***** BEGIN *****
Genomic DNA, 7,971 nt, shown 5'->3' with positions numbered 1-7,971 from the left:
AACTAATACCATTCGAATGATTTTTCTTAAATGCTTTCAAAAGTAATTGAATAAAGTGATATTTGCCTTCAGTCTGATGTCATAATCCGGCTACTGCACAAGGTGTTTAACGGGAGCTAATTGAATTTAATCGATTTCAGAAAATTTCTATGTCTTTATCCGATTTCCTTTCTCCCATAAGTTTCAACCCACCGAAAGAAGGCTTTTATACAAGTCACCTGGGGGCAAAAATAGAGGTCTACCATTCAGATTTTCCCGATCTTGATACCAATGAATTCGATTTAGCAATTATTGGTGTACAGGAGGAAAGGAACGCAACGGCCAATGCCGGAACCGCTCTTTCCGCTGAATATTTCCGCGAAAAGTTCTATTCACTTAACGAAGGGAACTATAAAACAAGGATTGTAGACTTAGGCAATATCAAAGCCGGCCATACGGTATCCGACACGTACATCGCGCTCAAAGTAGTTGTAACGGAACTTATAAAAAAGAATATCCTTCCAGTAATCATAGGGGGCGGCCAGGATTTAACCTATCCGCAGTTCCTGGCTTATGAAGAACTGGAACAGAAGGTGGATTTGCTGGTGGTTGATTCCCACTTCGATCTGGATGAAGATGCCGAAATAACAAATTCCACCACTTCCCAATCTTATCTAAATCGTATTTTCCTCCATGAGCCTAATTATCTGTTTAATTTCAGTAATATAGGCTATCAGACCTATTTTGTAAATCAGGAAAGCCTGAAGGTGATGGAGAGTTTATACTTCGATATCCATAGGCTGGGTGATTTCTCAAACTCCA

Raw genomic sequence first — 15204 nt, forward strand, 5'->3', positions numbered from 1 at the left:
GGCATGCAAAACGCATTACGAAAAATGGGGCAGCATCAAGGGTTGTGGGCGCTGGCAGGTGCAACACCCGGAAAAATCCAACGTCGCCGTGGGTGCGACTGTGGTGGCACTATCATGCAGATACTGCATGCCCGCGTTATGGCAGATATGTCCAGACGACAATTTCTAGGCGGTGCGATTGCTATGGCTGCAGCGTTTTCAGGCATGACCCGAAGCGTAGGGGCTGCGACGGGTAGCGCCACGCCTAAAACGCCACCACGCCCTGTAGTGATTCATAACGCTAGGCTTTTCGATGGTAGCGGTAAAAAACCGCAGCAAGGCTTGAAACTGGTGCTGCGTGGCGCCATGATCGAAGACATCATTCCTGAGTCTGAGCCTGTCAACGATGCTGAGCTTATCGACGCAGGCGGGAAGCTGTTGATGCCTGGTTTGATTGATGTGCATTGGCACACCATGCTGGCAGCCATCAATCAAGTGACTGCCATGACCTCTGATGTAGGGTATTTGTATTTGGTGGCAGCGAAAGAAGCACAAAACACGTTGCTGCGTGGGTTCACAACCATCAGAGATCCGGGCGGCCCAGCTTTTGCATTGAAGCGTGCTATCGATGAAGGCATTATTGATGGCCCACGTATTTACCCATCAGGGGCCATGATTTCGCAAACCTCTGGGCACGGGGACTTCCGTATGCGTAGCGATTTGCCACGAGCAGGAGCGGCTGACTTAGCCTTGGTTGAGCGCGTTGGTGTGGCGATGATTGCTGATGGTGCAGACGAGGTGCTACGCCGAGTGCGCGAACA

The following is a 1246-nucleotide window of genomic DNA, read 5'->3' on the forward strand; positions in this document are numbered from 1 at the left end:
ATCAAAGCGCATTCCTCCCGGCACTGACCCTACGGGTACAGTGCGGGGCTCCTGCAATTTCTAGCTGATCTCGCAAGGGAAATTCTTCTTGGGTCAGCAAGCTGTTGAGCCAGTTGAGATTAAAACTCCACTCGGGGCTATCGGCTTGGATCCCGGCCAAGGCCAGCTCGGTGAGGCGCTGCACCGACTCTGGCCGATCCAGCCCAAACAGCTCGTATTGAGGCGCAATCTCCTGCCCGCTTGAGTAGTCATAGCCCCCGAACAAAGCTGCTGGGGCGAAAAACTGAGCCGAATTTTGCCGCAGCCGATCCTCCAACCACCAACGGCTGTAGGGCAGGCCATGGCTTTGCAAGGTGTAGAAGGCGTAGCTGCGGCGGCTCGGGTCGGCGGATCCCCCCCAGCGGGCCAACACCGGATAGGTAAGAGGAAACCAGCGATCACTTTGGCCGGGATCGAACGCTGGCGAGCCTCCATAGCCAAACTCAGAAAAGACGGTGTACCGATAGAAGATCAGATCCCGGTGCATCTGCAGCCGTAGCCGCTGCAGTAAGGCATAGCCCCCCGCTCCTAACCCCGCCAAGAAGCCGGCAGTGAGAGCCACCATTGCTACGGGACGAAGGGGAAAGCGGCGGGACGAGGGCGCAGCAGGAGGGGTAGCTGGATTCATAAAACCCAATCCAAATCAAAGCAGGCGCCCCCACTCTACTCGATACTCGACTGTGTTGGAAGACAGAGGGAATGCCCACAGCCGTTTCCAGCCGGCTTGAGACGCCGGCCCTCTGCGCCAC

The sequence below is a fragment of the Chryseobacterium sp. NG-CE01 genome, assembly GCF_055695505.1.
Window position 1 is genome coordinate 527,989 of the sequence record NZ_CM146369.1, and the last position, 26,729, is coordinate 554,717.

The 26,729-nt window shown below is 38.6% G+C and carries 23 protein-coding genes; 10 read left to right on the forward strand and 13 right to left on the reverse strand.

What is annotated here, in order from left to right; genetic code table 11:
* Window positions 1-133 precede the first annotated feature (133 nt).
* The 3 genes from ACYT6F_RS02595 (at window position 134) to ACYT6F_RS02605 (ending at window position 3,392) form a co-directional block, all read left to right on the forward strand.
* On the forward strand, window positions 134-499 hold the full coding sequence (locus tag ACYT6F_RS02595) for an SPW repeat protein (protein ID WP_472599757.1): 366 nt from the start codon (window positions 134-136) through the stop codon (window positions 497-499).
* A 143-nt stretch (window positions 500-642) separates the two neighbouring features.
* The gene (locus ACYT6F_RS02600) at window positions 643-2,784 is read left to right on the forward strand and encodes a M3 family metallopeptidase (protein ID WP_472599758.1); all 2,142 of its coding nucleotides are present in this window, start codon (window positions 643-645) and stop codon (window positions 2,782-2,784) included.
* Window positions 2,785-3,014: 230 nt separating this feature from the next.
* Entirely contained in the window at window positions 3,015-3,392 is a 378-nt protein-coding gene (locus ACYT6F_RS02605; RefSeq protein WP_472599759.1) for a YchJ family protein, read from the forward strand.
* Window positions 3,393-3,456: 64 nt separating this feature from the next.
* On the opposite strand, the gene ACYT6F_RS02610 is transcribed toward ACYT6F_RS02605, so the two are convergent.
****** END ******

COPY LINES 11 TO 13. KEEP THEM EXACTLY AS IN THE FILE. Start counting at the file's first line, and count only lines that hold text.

* Window positions 1-133 precede the first annotated feature (133 nt).
* The 3 genes from ACYT6F_RS02595 (at window position 134) to ACYT6F_RS02605 (ending at window position 3,392) form a co-directional block, all read left to right on the forward strand.
* On the forward strand, window positions 134-499 hold the full coding sequence (locus tag ACYT6F_RS02595) for an SPW repeat protein (protein ID WP_472599757.1): 366 nt from the start codon (window positions 134-136) through the stop codon (window positions 497-499).